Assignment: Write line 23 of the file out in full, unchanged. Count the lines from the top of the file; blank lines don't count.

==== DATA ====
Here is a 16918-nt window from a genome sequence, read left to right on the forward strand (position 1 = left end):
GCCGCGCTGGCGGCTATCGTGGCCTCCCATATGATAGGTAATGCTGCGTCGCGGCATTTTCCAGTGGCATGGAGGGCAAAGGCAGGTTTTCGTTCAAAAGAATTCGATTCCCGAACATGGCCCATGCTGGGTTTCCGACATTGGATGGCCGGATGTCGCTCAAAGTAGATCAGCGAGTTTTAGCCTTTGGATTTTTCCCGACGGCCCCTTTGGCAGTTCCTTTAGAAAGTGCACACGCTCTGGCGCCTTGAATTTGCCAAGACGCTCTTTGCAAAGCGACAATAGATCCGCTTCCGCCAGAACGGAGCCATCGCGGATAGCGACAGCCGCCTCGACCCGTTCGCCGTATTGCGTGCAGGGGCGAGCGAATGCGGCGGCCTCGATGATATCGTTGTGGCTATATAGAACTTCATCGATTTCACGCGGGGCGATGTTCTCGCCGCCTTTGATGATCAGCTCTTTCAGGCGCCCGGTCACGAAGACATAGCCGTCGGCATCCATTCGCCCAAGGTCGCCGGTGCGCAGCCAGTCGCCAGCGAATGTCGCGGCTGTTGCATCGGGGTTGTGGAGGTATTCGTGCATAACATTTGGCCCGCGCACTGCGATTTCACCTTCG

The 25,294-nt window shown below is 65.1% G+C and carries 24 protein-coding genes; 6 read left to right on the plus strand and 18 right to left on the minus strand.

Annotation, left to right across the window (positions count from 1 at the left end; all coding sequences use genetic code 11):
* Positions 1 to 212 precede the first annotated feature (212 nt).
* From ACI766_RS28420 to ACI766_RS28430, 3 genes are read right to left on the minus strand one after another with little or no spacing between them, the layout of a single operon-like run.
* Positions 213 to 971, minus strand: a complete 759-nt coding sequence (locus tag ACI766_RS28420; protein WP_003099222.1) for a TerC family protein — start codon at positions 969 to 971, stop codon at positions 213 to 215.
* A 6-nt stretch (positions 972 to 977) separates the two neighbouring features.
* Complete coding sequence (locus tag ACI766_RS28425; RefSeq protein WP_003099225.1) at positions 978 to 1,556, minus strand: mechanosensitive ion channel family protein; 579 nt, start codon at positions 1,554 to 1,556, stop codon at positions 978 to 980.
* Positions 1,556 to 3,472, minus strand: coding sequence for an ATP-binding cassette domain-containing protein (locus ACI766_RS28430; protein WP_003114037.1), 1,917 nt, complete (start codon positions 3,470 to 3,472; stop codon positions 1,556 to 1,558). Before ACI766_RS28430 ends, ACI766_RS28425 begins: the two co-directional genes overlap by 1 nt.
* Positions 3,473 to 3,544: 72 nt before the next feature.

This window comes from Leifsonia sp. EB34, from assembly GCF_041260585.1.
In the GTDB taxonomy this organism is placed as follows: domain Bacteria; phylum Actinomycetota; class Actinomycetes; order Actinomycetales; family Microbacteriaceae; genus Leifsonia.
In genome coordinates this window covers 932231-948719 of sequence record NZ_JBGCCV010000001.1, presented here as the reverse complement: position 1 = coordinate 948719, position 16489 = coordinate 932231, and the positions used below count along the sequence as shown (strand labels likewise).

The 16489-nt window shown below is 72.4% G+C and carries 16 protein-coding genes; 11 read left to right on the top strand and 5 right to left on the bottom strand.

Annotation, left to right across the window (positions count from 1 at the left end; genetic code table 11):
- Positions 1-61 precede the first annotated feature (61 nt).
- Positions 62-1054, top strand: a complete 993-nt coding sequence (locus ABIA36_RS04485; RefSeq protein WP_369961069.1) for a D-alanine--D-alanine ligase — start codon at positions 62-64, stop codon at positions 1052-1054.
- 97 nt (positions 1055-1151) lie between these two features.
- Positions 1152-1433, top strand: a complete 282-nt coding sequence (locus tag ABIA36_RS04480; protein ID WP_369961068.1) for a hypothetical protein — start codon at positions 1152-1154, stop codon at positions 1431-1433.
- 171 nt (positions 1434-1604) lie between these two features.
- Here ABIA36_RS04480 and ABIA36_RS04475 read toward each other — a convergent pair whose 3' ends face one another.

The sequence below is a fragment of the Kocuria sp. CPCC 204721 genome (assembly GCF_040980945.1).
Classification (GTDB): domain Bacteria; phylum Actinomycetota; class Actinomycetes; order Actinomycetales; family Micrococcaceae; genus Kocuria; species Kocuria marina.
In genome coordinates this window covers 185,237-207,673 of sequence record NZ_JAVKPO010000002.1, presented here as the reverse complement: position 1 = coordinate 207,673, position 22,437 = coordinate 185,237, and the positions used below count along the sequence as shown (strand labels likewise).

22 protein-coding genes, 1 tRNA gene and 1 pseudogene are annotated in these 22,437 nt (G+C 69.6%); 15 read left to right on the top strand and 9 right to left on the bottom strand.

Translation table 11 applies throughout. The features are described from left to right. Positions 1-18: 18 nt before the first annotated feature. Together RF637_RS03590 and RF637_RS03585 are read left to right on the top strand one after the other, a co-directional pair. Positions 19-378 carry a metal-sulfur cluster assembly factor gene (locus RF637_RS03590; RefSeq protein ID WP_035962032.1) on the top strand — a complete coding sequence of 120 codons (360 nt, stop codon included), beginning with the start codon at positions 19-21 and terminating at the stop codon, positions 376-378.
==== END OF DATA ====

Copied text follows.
The sequence below is a fragment of the Kocuria sp. CPCC 204721 genome (assembly GCF_040980945.1).